Reuters Read full article at

Tradeoffs in Cyber Security

In writing this essay, the breadth of tradeoffs in cyber security and that fundamental intellectual challenge in those tradeoffs caused me to choose to narrow my focus to one class of tradeoffs in cyber security rather than them all; looking at the state of the current world, I decided to focus on personal data and the government.

Dan Geer Read full article at

Ebullience Over 2013 I.P.O. Market Spills Into New Year

The next 12 months may not prove as rich for initial public offerings as the last year. But to Wall Street bankers, 2014 still promises an abundance of opportunity.

The New York Times Read full article at

We need to talk about TED

Science, philosophy and technology run on the model of American Idol – as embodied by TED talks – is a recipe for civilisational disaster

The Guardian Read full article at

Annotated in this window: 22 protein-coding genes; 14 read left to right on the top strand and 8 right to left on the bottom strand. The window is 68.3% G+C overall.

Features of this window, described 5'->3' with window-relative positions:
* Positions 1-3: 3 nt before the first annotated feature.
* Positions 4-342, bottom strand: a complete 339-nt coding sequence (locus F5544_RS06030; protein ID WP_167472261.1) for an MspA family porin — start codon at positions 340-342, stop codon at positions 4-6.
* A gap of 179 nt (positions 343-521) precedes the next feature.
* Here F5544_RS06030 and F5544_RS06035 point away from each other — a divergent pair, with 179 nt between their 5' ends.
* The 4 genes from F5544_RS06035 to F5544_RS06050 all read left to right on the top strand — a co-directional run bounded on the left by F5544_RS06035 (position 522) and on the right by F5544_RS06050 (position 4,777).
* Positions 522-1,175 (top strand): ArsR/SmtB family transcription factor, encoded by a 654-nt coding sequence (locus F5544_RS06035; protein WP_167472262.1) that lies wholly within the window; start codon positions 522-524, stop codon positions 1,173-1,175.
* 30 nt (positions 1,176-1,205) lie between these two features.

The micro-cap IPO disappearing act

In 2000, the SEC mandated that stock prices be “decimalized,” or traded in fractions of a dollar as small as $0.01. Prior to 2000, stocks traded in 1/16 dollar, 1/8 dollar, or perhaps even 1/4 dollar increments, depending on volume. The trading desk of an investment bank makes its money being a market maker in a particular stock — and the profit it makes is dictated by the bid/ask spread between the selling and buying prices for the stock.

Decimalization reduced the profit a bank can make at the expense of the shareholder, which is good. But, how much can a bank make on a thinly traded stock with only a few million dollars traded each day if the bid/ask spread is a penny? The answer is, not enough to stay in business and certainly not enough to support research that would stoke further interest in the company.